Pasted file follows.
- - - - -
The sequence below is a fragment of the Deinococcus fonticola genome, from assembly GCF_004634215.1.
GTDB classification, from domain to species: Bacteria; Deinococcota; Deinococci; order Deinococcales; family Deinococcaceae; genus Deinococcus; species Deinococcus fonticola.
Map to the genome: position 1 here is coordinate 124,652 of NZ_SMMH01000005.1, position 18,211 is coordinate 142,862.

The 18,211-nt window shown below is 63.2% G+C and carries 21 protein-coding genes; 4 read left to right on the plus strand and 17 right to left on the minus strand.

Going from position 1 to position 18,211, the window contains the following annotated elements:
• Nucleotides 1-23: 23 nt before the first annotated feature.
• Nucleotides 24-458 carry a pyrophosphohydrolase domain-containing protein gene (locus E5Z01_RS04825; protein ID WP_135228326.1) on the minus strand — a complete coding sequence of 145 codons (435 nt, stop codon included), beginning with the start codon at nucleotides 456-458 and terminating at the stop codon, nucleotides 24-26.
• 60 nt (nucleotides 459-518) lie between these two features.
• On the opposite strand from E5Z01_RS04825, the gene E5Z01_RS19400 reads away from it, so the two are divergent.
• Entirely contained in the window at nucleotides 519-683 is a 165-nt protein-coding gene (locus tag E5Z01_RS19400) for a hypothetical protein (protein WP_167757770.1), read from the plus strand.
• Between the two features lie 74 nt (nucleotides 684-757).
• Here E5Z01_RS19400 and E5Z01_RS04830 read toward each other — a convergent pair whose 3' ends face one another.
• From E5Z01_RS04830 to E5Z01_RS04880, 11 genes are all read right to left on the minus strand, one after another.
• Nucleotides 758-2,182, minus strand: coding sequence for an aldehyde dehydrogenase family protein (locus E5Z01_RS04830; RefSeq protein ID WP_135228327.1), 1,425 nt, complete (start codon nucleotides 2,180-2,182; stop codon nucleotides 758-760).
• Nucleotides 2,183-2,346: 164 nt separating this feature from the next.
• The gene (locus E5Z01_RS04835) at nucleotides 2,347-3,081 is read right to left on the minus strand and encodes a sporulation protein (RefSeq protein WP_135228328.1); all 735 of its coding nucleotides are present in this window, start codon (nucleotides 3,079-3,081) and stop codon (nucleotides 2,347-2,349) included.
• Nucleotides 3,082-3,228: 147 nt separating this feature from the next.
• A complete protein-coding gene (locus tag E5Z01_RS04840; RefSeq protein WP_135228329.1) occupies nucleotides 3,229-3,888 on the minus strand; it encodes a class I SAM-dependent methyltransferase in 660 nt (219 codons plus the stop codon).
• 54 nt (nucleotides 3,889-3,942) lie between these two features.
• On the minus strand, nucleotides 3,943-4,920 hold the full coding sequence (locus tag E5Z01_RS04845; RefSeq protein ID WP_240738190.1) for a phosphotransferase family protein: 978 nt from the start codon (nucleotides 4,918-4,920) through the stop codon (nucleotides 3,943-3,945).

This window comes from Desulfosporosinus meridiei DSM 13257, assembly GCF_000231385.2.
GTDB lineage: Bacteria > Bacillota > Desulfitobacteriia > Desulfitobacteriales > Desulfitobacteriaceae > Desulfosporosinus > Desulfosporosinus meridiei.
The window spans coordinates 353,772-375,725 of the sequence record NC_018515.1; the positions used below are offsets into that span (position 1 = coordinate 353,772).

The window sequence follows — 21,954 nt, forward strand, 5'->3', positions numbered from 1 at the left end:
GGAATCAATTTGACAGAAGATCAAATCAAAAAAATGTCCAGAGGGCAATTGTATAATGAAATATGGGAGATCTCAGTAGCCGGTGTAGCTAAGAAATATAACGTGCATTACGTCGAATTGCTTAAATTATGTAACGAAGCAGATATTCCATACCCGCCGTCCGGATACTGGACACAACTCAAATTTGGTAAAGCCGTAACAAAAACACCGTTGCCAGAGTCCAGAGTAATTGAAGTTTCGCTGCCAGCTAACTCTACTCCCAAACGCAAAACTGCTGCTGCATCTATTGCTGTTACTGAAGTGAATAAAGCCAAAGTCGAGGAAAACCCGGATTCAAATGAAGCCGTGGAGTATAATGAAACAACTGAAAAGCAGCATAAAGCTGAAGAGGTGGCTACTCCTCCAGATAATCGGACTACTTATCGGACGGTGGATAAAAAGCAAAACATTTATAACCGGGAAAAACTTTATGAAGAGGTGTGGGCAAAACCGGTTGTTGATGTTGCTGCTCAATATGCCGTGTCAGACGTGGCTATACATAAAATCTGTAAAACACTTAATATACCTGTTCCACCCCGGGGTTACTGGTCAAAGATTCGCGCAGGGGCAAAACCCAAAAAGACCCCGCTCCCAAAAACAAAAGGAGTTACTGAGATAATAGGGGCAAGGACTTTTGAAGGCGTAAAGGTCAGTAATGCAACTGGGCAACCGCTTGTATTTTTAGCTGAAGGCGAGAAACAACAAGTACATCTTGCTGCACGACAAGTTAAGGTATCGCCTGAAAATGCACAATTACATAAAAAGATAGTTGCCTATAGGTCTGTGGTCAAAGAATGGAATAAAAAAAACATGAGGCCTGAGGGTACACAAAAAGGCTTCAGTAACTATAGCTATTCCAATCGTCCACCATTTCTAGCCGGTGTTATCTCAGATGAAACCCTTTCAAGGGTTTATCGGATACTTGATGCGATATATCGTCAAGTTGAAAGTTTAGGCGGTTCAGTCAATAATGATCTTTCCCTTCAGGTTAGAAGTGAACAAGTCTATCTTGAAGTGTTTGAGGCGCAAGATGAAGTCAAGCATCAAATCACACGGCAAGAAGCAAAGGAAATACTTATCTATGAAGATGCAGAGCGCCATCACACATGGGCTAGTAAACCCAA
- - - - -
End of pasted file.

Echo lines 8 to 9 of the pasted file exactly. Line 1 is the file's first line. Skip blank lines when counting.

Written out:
• 60 nt (nucleotides 459-518) lie between these two features.
• On the opposite strand from E5Z01_RS04825, the gene E5Z01_RS19400 reads away from it, so the two are divergent.